Published Editorial

Impact of Finance Act 2014 on sale of unlisted securities

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Financial Express


Pinky Khanna

Senior Tax Professional, EY

Have you been dealing in unlisted securities or entering into off-market transactions? If yes, you may want to consider the tax impact that Finance Act 2014 may have on the gains that you would incur on sale of such securities.

As per existing tax laws, a capital asset may either be a short-term capital asset (STCA) or long-term capital asset (LTCA), depending on the period of holding. Gains from alienation thereof would be short-term capital gains (STCG) or long-term capital gains (LTCG), as the case may be.

Shares held in unlisted companies were earlier classified as LTCA if held for more than 12 months and were eligible for a concessional rate of tax at 20%. However, as per Finance Act 2014, these shares would now qualify as LTCA only if they are sold after 36 months instead of 12 months, which means that shares held for more than 12 months but less that 36 months would now qualify as STCA. The gain arising on such sale of securities would be taxed at progressive rates of tax as applicable, instead of the beneficial rate of 20%.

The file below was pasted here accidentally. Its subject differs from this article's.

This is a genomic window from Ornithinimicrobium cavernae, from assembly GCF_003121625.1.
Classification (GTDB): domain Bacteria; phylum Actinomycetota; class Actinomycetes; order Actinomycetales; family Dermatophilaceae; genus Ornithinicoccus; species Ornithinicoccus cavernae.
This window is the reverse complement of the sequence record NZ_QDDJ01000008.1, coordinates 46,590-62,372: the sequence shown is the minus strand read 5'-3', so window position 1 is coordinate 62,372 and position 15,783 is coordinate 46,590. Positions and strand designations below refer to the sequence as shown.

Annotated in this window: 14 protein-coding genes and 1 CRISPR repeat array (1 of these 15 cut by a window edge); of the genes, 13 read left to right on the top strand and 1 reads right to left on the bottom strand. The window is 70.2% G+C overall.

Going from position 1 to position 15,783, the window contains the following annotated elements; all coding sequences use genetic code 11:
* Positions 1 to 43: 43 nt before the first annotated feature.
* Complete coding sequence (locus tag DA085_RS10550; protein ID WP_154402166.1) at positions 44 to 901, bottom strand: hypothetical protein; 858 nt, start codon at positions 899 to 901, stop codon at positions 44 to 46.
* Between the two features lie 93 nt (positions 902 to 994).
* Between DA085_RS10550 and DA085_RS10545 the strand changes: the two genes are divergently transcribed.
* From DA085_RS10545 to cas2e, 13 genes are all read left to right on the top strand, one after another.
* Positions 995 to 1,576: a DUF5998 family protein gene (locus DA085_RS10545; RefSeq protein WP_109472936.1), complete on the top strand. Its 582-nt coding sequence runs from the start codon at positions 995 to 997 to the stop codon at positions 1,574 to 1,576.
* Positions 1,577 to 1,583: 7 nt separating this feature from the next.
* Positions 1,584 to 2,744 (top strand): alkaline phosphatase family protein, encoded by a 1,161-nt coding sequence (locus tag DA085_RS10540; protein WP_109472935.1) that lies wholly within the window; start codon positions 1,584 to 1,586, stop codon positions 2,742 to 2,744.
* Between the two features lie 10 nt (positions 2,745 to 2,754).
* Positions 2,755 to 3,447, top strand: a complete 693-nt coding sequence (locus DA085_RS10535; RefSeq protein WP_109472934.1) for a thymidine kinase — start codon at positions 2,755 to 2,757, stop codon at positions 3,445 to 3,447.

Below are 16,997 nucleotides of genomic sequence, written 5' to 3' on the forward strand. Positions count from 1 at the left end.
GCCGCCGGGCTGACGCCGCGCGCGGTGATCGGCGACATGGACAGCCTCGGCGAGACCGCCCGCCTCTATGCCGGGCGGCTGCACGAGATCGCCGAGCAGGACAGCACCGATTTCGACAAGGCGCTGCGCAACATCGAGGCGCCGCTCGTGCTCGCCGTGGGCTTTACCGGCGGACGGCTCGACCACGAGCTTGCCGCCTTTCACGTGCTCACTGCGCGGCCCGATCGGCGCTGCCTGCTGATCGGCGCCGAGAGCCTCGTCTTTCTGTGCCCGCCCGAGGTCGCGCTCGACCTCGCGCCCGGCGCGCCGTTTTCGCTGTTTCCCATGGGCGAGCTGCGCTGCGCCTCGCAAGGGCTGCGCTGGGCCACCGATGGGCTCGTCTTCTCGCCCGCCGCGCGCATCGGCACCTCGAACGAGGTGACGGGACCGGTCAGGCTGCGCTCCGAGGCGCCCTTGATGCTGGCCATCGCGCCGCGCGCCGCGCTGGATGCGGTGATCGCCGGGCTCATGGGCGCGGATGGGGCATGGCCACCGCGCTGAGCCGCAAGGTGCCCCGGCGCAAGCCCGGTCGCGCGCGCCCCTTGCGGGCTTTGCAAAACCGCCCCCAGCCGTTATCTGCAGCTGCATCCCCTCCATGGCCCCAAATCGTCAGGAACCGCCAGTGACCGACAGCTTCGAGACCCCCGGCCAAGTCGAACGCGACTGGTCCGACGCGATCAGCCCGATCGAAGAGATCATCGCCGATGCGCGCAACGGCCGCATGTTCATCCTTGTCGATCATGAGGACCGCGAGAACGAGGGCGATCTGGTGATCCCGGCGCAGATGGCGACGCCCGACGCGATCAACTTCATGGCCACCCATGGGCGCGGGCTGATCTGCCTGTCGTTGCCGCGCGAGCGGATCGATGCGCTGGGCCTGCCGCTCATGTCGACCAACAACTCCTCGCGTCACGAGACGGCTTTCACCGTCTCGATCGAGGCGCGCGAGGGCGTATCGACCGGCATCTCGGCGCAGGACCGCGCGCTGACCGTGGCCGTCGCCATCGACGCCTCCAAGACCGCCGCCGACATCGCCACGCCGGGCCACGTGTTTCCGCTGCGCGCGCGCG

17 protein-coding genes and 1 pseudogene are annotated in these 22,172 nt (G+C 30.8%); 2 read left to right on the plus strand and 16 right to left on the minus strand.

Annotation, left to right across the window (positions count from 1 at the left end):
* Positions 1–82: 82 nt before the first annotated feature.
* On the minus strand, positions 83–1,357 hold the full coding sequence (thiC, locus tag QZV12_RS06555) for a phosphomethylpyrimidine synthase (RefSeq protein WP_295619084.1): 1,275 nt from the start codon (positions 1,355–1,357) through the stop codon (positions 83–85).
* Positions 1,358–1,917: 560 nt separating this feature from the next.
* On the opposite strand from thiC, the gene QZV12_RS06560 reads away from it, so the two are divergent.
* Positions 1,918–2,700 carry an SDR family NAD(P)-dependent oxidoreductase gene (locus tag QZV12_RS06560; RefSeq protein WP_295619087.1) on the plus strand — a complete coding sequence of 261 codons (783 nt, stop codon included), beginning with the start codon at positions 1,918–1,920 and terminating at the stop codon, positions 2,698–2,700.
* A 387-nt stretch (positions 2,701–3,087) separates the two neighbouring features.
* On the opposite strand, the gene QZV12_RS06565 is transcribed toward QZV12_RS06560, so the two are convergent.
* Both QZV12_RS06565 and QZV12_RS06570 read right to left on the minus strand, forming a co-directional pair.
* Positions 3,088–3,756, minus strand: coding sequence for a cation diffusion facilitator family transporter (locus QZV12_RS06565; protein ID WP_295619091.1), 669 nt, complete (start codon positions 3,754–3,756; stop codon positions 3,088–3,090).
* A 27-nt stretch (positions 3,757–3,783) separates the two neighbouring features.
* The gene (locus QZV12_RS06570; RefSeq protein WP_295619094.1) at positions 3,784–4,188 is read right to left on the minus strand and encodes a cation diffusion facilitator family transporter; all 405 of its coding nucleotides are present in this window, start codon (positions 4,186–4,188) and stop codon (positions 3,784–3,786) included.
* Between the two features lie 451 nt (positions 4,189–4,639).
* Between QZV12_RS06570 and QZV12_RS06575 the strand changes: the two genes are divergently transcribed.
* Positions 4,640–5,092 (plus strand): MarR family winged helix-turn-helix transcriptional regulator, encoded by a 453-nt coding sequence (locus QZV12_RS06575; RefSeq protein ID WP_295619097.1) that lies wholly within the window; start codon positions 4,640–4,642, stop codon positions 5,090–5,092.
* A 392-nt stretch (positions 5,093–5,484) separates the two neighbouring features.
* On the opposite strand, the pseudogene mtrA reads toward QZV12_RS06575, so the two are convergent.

Also, many companies award shares to their employees under various employee stock incentive plans to motivate and retain them. Generally, under such schemes, shares of foreign parent companies that are not listed on stock exchanges in India are offered as incentives.

When such unlisted shares are subsequently sold by employees, they would also be impacted by the above change as capital gains will be taxed at progressive rate instead of beneficial rate of 20%, if sold before 36 months and after 12 months. Moreover, this may affect the assignment costs for employers, especially where the employee is tax-equalised on personal income, which may include capital gains.

There are several private equity firms that have been investing in unlisted companies in India. Although such investors would generally have a longer holding period than just three years in respect of Indian investments, there may be exit opportunities in a shorter span of time, in which case tax burden may be higher. The only relief provided in the Finance Act 2014 is that this change would be effective only for shares sold after July 10, 2014.

Therefore, it would be wise to plan your exit timings in line with this change. Companies may also want to communicate this to their employees so that they take informed decisions regarding sale of shares allotted to them under various incentive plans.

Views expressed are personal.